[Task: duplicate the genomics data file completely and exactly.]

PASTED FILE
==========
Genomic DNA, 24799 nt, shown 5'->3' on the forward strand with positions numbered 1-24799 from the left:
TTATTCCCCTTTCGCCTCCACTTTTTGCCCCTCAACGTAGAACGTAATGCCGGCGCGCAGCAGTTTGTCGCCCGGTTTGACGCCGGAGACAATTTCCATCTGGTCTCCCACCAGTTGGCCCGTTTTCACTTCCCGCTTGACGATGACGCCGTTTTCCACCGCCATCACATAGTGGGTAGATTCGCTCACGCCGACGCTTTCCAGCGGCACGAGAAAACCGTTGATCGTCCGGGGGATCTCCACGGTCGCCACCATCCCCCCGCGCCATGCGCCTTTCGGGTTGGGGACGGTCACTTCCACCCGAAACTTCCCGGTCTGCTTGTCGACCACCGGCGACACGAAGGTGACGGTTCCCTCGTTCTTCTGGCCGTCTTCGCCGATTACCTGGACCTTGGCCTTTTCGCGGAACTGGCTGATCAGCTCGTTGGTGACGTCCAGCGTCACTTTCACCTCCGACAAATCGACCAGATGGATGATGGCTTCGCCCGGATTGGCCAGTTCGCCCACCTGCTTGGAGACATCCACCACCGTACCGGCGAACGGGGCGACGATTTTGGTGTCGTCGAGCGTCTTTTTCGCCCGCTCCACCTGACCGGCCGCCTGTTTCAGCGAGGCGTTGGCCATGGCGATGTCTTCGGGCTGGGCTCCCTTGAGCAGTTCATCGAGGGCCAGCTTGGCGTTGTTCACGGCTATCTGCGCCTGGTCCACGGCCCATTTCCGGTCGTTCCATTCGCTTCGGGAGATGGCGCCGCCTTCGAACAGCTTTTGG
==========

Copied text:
Genomic DNA, 24799 nt, shown 5'->3' on the forward strand with positions numbered 1-24799 from the left:
TTATTCCCCTTTCGCCTCCACTTTTTGCCCCTCAACGTAGAACGTAATGCCGGCGCGCAGCAGTTTGTCGCCCGGTTTGACGCCGGAGACAATTTCCATCTGGTCTCCCACCAGTTGGCCCGTTTTCACTTCCCGCTTGACGATGACGCCGTTTTCCACCGCCATCACATAGTGGGTAGATTCGCTCACGCCGACGCTTTCCAGCGGCACGAGAAAACCGTTGATCGTCCGGGGGATCTCCACGGTCGCCACCATCCCCCCGCGCCATGCGCCTTTCGGGTTGGGGACGGTCACTTCCACCCGAAACTTCCCGGTCTGCTTGTCGACCACCGGCGACACGAAGGTGACGGTTCCCTCGTTCTTCTGGCCGTCTTCGCCGATTACCTGGACCTTGGCCTTTTCGCGGAACTGGCTGATCAGCTCGTTGGTGACGTCCAGCGTCACTTTCACCTCCGACAAATCGACCAGATGGATGATGGCTTCGCCCGGATTGGCCAGTTCGCCCACCTGCTTGGAGACATCCACCACCGTACCGGCGAACGGGGCGACGATTTTGGTGTCGTCGAGCGTCTTTTTCGCCCGCTCCACCTGACCGGCCGCCTGTTTCAGCGAGGCGTTGGCCATGGCGATGTCTTCGGGCTGGGCTCCCTTGAGCAGTTCATCGAGGGCCAGCTTGGCGTTGTTCACGGCTATCTGCGCCTGGTCCACGGCCCATTTCCGGTCGTTCCATTCGCTTCGGGAGATGGCGCCGCCTTCGAACAGCTTTTGG